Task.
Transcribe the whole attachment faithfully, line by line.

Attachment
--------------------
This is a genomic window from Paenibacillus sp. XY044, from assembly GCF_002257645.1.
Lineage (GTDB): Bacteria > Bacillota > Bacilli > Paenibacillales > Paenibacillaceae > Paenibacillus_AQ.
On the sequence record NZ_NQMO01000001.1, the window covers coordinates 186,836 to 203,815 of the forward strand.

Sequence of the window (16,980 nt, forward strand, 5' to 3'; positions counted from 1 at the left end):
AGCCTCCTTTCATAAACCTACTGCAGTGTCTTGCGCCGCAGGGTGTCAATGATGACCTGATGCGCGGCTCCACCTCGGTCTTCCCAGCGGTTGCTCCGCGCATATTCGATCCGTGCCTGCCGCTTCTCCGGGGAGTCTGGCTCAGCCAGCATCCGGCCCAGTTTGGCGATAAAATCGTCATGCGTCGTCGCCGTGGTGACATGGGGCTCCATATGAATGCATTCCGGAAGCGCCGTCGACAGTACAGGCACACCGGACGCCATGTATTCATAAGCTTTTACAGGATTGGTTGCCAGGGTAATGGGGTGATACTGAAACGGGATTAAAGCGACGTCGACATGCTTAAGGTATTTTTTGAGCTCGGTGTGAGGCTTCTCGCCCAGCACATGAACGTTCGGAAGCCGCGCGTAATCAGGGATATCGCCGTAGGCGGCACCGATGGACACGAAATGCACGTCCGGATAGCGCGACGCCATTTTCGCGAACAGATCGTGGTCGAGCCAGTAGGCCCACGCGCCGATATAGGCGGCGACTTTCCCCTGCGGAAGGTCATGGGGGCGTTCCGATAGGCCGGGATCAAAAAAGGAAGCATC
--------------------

This is a genomic window from Paenibacillus sp. XY044, from assembly GCF_002257645.1.
Lineage (GTDB): Bacteria > Bacillota > Bacilli > Paenibacillales > Paenibacillaceae > Paenibacillus_AQ.
On the sequence record NZ_NQMO01000001.1, the window covers coordinates 186,836 to 203,815 of the forward strand.

Sequence of the window (16,980 nt, forward strand, 5' to 3'; positions counted from 1 at the left end):
AGCCTCCTTTCATAAACCTACTGCAGTGTCTTGCGCCGCAGGGTGTCAATGATGACCTGATGCGCGGCTCCACCTCGGTCTTCCCAGCGGTTGCTCCGCGCATATTCGATCCGTGCCTGCCGCTTCTCCGGGGAGTCTGGCTCAGCCAGCATCCGGCCCAGTTTGGCGATAAAATCGTCATGCGTCGTCGCCGTGGTGACATGGGGCTCCATATGAATGCATTCCGGAAGCGCCGTCGACAGTACAGGCACACCGGACGCCATGTATTCATAAGCTTTTACAGGATTGGTTGCCAGGGTAATGGGGTGATACTGAAACGGGATTAAAGCGACGTCGACATGCTTAAGGTATTTTTTGAGCTCGGTGTGAGGCTTCTCGCCCAGCACATGAACGTTCGGAAGCCGCGCGTAATCAGGGATATCGCCGTAGGCGGCACCGATGGACACGAAATGCACGTCCGGATAGCGCGACGCCATTTTCGCGAACAGATCGTGGTCGAGCCAGTAGGCCCACGCGCCGATATAGGCGGCGACTTTCCCCTGCGGAAGGTCATGGGGGCGTTCCGATAGGCCGGGATCAAAAAAGGAAGCATC